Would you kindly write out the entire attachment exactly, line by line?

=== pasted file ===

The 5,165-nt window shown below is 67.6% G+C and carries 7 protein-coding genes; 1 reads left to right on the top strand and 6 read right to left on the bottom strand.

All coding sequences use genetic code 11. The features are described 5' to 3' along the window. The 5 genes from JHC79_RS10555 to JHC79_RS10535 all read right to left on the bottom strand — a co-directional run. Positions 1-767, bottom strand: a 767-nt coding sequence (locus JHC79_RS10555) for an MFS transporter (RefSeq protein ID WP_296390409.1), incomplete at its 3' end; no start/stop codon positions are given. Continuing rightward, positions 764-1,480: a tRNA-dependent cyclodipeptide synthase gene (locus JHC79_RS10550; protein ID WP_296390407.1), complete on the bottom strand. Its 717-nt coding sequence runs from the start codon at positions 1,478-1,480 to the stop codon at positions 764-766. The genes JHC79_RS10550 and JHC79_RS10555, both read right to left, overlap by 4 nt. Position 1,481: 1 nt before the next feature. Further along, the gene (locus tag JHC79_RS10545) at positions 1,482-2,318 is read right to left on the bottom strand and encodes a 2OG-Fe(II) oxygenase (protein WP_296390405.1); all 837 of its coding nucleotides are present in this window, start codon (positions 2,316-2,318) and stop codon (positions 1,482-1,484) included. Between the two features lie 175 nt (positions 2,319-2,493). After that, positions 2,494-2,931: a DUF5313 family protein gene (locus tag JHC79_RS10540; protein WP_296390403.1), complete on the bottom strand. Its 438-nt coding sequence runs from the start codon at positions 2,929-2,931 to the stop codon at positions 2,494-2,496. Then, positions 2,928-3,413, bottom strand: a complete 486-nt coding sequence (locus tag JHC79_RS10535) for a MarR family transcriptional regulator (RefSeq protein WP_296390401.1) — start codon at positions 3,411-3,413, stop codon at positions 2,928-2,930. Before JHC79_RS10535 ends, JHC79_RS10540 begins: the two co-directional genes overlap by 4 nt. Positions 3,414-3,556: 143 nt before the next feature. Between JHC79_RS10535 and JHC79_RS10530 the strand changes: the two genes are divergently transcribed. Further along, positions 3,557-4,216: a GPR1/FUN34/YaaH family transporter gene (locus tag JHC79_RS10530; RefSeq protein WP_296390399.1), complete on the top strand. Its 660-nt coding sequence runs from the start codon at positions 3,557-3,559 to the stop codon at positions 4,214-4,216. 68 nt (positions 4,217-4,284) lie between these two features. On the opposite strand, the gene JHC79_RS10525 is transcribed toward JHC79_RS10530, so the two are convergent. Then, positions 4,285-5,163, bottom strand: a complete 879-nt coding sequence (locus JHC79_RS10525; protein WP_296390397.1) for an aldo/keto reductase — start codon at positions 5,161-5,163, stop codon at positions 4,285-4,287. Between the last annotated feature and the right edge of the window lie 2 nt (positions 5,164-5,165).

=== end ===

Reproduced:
The 5,165-nt window shown below is 67.6% G+C and carries 7 protein-coding genes; 1 reads left to right on the top strand and 6 read right to left on the bottom strand.

All coding sequences use genetic code 11. The features are described 5' to 3' along the window. The 5 genes from JHC79_RS10555 to JHC79_RS10535 all read right to left on the bottom strand — a co-directional run. Positions 1-767, bottom strand: a 767-nt coding sequence (locus JHC79_RS10555) for an MFS transporter (RefSeq protein ID WP_296390409.1), incomplete at its 3' end; no start/stop codon positions are given. Continuing rightward, positions 764-1,480: a tRNA-dependent cyclodipeptide synthase gene (locus JHC79_RS10550; protein ID WP_296390407.1), complete on the bottom strand. Its 717-nt coding sequence runs from the start codon at positions 1,478-1,480 to the stop codon at positions 764-766. The genes JHC79_RS10550 and JHC79_RS10555, both read right to left, overlap by 4 nt. Position 1,481: 1 nt before the next feature. Further along, the gene (locus tag JHC79_RS10545) at positions 1,482-2,318 is read right to left on the bottom strand and encodes a 2OG-Fe(II) oxygenase (protein WP_296390405.1); all 837 of its coding nucleotides are present in this window, start codon (positions 2,316-2,318) and stop codon (positions 1,482-1,484) included. Between the two features lie 175 nt (positions 2,319-2,493). After that, positions 2,494-2,931: a DUF5313 family protein gene (locus tag JHC79_RS10540; protein WP_296390403.1), complete on the bottom strand. Its 438-nt coding sequence runs from the start codon at positions 2,929-2,931 to the stop codon at positions 2,494-2,496. Then, positions 2,928-3,413, bottom strand: a complete 486-nt coding sequence (locus tag JHC79_RS10535) for a MarR family transcriptional regulator (RefSeq protein WP_296390401.1) — start codon at positions 3,411-3,413, stop codon at positions 2,928-2,930. Before JHC79_RS10535 ends, JHC79_RS10540 begins: the two co-directional genes overlap by 4 nt. Positions 3,414-3,556: 143 nt before the next feature. Between JHC79_RS10535 and JHC79_RS10530 the strand changes: the two genes are divergently transcribed. Further along, positions 3,557-4,216: a GPR1/FUN34/YaaH family transporter gene (locus tag JHC79_RS10530; RefSeq protein WP_296390399.1), complete on the top strand. Its 660-nt coding sequence runs from the start codon at positions 3,557-3,559 to the stop codon at positions 4,214-4,216. 68 nt (positions 4,217-4,284) lie between these two features. On the opposite strand, the gene JHC79_RS10525 is transcribed toward JHC79_RS10530, so the two are convergent. Then, positions 4,285-5,163, bottom strand: a complete 879-nt coding sequence (locus JHC79_RS10525; protein WP_296390397.1) for an aldo/keto reductase — start codon at positions 5,161-5,163, stop codon at positions 4,285-4,287. Between the last annotated feature and the right edge of the window lie 2 nt (positions 5,164-5,165).